9. Bhatia A, Jain N, Pathak H (2013) Methane and nitrous oxide emissions from Indian rice paddies, agricultural soils, and crop residue burning. Greenhouse Gases Sci Technol 3:196–211CrossRefGoogle Scholar
  10. Burney JA, Davis SJ, Lobell DB (2010) Greenhouse gas mitigation by agricultural intensification. Proc Natl Acad Sci U S A 107:12052–12057CrossRefGoogle Scholar
  11. Davis SJ, Caldeira K, Matthews HD (2010) Future CO2 emissions and climate change from existing energy infrastructure. Science 329:1330–1333CrossRefGoogle Scholar
  12. Dikshit A, Birthal PS (2013) Positive environmental externalities of livestock in mixed farming systems of India. Agric Econ Res Rev 78(7):32–49Google Scholar
  13. Dogan, N (2016) Agriculture and environmental Kuznets curves in the case of Turkey: evidence from ARDL and bounds test. Agric Econ 62Google Scholar
  14. Edoja PE, Aye GC, Abu O (2016) The dynamic relationship among CO2 emission, agricultural productivity and food security in ​Nigeria. Cogent Econ Finance 4(1):1204809.
  15. FAO (2017) Food and agriculture organization of the United Nation. Accessed 26 May 2016
  16. Farhani, S., Chaibi, A., Rault, C (2014) A study of CO2 emissions, output, energy consumption, and trade. Working PapersGoogle Scholar
  17. Fitzgerald, G (2010) Future effects of elevated COon wheat production—an overview of FACE research in Victoria, Australia. Cirql Pty LtdGoogle Scholar
  18. Fitzgerald, G., Norton, R., Tausz, M., O’Leary, G., Seneweera, S., Posch, S., Mollah, M., Brand, J., Armstrong, R., Mathers, N. (2010) Future effects of elevated CO2 on wheat production—an overview of FACE research in Victoria, Australia, Food Security from Sustainable Agriculture. 15th Agronomy Conference, 15–18 November 2010, Lincoln, New Zealand. Australian Society of Agronomy, Gosford, NSWGoogle Scholar
  19. Granger CWJ (1969) Granger, C.W.J.: Investigating causal relations by econometric models and cross-spectral methods. Econometrica 37(3):424–438CrossRefGoogle Scholar
  20. Griggs D, Stafford-Smith M, Gaffney O, Rockström J, Ohman MC, Shyamsundar P, Steffen W, Glaser G, Kanie N, Noble I (2013) Sustainable development goals for people and planet. Nature 495:305–307CrossRefGoogle Scholar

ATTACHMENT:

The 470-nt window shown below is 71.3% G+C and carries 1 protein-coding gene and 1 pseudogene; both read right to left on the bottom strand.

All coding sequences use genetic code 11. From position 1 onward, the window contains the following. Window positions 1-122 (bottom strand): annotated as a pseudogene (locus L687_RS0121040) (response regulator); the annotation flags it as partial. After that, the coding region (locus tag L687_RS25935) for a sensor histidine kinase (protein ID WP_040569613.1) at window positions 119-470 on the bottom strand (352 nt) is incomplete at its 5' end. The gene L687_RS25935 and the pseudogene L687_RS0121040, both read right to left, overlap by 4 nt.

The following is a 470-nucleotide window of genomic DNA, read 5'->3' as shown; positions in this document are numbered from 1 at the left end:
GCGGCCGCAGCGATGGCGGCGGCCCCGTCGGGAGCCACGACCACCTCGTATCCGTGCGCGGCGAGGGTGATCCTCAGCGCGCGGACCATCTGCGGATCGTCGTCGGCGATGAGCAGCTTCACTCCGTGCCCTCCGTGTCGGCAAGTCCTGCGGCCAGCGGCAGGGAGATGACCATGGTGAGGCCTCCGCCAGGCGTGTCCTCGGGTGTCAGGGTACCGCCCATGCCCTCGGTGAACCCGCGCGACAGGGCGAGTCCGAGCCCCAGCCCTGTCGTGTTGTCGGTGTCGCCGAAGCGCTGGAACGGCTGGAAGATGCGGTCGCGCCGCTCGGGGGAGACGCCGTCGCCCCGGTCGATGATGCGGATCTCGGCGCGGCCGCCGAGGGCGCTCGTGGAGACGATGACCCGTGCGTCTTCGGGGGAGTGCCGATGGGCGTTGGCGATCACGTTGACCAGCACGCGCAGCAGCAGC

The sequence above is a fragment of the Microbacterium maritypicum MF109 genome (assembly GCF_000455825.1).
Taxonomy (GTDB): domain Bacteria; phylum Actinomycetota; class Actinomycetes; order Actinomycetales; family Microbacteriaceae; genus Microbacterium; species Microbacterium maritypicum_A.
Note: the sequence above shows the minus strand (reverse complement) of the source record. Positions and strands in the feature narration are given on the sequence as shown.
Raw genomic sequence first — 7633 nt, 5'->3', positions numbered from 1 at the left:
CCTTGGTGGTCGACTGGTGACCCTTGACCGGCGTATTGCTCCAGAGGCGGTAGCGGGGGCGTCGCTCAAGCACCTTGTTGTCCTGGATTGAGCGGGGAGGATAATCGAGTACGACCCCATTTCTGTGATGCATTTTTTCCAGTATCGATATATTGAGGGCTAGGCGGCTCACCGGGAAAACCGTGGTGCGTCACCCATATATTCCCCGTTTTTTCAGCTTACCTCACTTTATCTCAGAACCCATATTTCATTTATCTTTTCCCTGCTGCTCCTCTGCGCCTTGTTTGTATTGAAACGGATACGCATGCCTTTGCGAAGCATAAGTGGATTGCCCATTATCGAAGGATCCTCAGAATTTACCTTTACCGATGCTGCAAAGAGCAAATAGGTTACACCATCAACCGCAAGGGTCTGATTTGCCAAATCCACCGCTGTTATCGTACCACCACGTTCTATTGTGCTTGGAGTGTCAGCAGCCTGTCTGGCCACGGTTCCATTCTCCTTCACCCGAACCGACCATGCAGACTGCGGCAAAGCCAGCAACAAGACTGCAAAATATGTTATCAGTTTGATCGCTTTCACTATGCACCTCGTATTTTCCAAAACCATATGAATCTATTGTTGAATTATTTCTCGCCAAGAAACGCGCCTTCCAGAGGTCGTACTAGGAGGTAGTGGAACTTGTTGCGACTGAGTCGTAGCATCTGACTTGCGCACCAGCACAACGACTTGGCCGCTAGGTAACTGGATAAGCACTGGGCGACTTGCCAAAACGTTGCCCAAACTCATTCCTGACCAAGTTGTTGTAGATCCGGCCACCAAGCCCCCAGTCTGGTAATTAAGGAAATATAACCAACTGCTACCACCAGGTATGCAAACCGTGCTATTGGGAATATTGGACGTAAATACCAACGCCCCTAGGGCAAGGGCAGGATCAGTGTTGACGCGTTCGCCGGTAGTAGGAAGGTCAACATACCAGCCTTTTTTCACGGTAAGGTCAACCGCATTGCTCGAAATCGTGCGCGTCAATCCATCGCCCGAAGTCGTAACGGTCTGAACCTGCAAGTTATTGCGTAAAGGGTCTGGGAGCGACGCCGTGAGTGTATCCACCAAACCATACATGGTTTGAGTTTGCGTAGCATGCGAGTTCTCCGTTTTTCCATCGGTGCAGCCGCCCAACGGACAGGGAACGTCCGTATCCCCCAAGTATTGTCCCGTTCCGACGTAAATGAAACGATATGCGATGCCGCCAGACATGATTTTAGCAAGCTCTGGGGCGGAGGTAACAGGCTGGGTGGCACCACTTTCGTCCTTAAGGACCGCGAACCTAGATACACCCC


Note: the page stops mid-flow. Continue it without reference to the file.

21. Jaber JO (2002) Greenhouse gas emissions and barriers to implementation in the Jordanian energy sector. Energy Policy 30:385–395CrossRefGoogle Scholar
  22. Johansen S (1991) Estimation and hypothesis testing of cointegration vectors in Gaussian vector autoregressive models. Econometrica 59:1551–1580CrossRefGoogle Scholar
  23. Kapusuzoglu A, Ulusoy MK (2015) The interactions between agricultural commodity and oil prices: an empirical analysis. Agr Econ-Czech 61:410–421.
  24. Keith DW (2009) Why capture CO2 from the atmosphere? Science 325:1654–1655CrossRefGoogle Scholar
  25. Killebrew, K., Wolff, H (2010) Environmental impacts of agricultural technologies. Agricultural Policy and Statistics Team of the Bill & Melinda Gates Foundation, EPAR Brief No 65.
  26. Kludze H, Deen B, Weersink A, Acker RV, Janovicek K, Laporte AD, Mcdonald I (2013) Estimating sustainable crop residue removal rates and costs based on soil organic matter dynamics and rotational complexity. Biomass Bioenergy 56:607–618CrossRefGoogle Scholar
  27. Kumar A, Nayak A, Mohanty S, Das B (2016) Greenhouse gas emission from direct seeded paddy fields under different soil water potentials in Eastern India. Agric Ecosyst Environ 228:111–123CrossRefGoogle Scholar
  28. Kutcher HR, Malhi SS (2010) Residue burning and tillage effects on diseases and yield of barley (Hordeum vulgare) and canola (Brassica napus). Soil Tillage Res 109:153–160CrossRefGoogle Scholar
  29. Lajdova Z, Lajda J, Bielik P (2016) The impact of the biogas industry on agricultural sector in Germany. Agric Econ Czech 62:1–8CrossRefGoogle Scholar